encompass the use of expressly unwanted electronic mail that causes no physical

damage or impairment to the recipient’s computer system. They also conclude

that because a computer system is not like real property, the rules of trespass to

real property are also inapplicable to the circumstances in this case. Finally, they

suggest that an injunction to preclude mass, noncommercial, unwelcome e-mails

may offend the interests of free communication.

I respectfully disagree and would affirm the trial court’s decision. In my

view, the repeated transmission of bulk e-mails by appellant Kourosh Kenneth

Hamidi (Hamidi) to the employees of Intel Corporation (Intel) on its proprietary

confidential e-mail lists, despite Intel’s demand that he cease such activities,

constituted an actionable trespass to chattels. The majority fail to distinguish open

communication in the public “commons” of the Internet from unauthorized

intermeddling on a private, proprietary intranet. Hamidi is not communicating in

the equivalent of a town square or of an unsolicited “junk” mailing through the

United States Postal Service. His action, in crossing from the public Internet into

a private intranet, is more like intruding into a private office mailroom,

commandeering the mail cart, and dropping off unwanted broadsides on 30,000

desks. Because Intel’s security measures have been circumvented by Hamidi, the

majority leave Intel, which has exercised all reasonable self-help efforts, with no

recourse unless he causes a malfunction or systems “crash.” Hamidi’s repeated

intrusions did more than merely “prompt[] discussions between ‘[e]xcited and


nervous managers’ and the company’s human resource department” (maj. opn.,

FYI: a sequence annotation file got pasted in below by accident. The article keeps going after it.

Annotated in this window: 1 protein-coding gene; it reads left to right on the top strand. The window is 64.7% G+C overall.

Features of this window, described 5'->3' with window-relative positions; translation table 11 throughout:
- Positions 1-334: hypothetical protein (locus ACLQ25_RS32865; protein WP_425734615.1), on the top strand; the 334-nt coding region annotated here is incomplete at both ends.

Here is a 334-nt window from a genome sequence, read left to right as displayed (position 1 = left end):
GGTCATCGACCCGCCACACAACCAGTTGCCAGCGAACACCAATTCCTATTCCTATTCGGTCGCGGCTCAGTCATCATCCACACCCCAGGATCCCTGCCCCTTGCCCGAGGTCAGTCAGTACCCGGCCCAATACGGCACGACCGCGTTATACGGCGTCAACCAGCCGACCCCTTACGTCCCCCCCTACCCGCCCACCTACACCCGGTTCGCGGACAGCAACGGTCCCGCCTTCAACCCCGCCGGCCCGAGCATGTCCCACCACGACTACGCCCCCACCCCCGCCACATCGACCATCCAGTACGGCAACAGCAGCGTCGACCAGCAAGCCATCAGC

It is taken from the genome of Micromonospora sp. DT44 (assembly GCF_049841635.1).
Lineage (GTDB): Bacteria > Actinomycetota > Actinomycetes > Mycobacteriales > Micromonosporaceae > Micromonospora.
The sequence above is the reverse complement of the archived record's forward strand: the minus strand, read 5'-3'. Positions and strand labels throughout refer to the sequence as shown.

ante, at p. 6); they also constituted a misappropriation of Intel’s private computer

system contrary to its intended use and against Intel’s wishes.

The law of trespass to chattels has not universally been limited to physical

damage. I believe it is entirely consistent to apply that legal theory to these

circumstances — that is, when a proprietary computer system is being used

contrary to its owner’s purposes and expressed desires, and self-help has been

ineffective. Intel correctly expects protection from an intruder who misuses its

proprietary system, its nonpublic directories, and its supposedly controlled

connection to the Internet to achieve his bulk mailing objectives — incidentally,

without even having to pay postage.


Intel maintains an intranet — a proprietary computer network — as a tool

for transacting and managing its business, both internally and for external business

communications.1 The network and its servers constitute a tangible entity that has

value in terms of the costs of its components and its function in enabling and

enhancing the productivity and efficiency of Intel’s business operations. Intel has


The Oxford English Dictionary defines an intranet as “A local or restricted

computer network; spec. a private or corporate network that uses Internet
protocols. An intranet may (but need not) be connected to the Internet and be
accessible externally to authorized users.” (OED Online, new ed., draft entry,
Mar. 2003, <> [as of June 30, 2003]; see also Kokka,
Property Rights on an Intranet, 3-Spring 1998 J. Tech.L. & Policy 3, WL 3
UFLJTLP 3 at *3, *6 [defining an intranet as “an internal network of computers,
servers, routers and browser software designed to organize, secure, distribute and
collect information within an organization” which in large organizations generally
includes a wide range of services, including e-mail].) Contrary to the majority’s
assertion, there is nothing incorrect about characterizing Hamidi’s unauthorized
bulk e-mails as intrusions onto Intel’s intranet.


established costly security measures to protect the integrity of its system, including

policies about use, proprietary internal e-mail addresses that it does not release to

the public for use outside of company business, and a gateway for blocking

unwanted electronic mail — a so-called firewall.